Cormac McCarthy is selling his typewriter. Traditionalists need not fear: he's replacing it with another one. The retired machine, bought circa 1963, has just got a bit worn down after almost half a century of clacking away, churning out a dozen novels and a sheaf of other works.
Today the Guardian's Books Blog lists a few other old-school authors who still love their old-fashioned typewriters. Don DeLillo says "I need the sound of the keys...The hammers striking the page. I like to see the words, the sentences, as they take shape." Will Self says that with a typewriter, "You don't revise as much, you just think more, because you know you're going to have to retype the entire fucking thing." (I, and several of my fellow editors, believe that since the word processor came into widespread use, the tendency of manuscripts to balloon to excessive lengths has become more pronounced.)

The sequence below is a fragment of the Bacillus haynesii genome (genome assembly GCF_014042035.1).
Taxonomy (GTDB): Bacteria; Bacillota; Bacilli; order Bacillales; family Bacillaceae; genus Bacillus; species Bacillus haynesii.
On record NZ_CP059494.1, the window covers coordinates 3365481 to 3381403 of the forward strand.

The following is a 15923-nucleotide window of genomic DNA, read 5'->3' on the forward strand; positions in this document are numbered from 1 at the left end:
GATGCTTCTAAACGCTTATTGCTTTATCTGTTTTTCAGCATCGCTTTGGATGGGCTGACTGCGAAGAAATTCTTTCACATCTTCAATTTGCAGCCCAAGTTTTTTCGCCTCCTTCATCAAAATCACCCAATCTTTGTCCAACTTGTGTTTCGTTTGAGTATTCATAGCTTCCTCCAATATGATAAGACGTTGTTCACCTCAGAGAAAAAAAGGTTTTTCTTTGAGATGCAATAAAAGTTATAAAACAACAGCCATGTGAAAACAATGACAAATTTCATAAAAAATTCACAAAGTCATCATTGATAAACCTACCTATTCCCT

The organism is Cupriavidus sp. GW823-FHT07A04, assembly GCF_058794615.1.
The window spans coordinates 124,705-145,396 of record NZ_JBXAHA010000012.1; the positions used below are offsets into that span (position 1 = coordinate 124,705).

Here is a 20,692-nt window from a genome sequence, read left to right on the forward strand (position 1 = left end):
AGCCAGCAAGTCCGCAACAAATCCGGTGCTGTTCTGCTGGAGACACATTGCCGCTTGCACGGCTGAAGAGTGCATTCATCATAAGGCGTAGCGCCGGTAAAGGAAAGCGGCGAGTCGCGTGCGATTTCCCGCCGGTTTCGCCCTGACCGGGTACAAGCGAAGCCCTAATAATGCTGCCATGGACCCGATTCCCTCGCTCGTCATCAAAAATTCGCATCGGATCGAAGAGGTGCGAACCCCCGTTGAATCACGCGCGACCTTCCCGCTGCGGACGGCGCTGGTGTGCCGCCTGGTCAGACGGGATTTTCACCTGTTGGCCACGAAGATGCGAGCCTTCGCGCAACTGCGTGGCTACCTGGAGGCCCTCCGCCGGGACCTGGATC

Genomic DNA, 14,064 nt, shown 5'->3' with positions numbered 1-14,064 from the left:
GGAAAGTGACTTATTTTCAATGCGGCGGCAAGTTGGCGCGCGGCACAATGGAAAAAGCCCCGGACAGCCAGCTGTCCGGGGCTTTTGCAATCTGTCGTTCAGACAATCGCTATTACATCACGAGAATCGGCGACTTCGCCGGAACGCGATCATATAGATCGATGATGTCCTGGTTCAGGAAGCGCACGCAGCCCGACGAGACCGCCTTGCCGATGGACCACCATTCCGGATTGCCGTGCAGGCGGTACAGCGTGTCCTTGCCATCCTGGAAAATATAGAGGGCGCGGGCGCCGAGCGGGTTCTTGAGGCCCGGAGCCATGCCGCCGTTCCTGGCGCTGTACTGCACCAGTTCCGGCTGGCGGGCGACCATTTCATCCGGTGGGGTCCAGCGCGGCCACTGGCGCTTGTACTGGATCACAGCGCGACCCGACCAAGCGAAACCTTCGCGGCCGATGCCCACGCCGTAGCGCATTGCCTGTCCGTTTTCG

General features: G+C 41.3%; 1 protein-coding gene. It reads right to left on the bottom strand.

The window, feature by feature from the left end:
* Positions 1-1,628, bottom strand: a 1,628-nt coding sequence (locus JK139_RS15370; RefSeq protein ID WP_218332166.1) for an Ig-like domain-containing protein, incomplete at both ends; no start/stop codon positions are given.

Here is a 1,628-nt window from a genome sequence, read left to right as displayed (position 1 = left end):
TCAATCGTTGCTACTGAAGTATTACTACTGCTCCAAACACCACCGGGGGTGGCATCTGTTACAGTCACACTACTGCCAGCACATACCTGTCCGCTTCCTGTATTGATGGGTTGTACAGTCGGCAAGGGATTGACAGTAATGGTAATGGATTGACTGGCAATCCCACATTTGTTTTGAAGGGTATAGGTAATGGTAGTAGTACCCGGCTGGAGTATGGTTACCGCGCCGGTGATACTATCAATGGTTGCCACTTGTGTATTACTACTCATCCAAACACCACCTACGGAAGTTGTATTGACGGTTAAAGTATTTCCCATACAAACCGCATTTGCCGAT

I know exactly what DeLillo means about the sound of the keys. The photo of McCarthy's trusty Olivetti reminded me of my mother's Hermes Rocket, another slim but sturdy portable whose keyboard I gleefully bashed away at long before I knew how to actually read or write. I remember exactly how satisfying it felt to hear the clickety-clack and see the letters marching across the page. Who cared if they made words?
But when I learned how to make words of my own, using the typewriter got to be even more fun. I even, at age 5 or so, wrote a very, very short novel titled "Sandy the Sandpail." I honestly don't remember the plot of S. the S., but I do remember chapter 6, because other members of my family have enjoyed, for decades, quoting it at me in its entirety:
"Sandy the Sandpail had a friend called Goldie. Nothing happened to Goldie."
Obviously, the use of the typewriter has influenced the elliptical style that Cormac McCarthy and I share.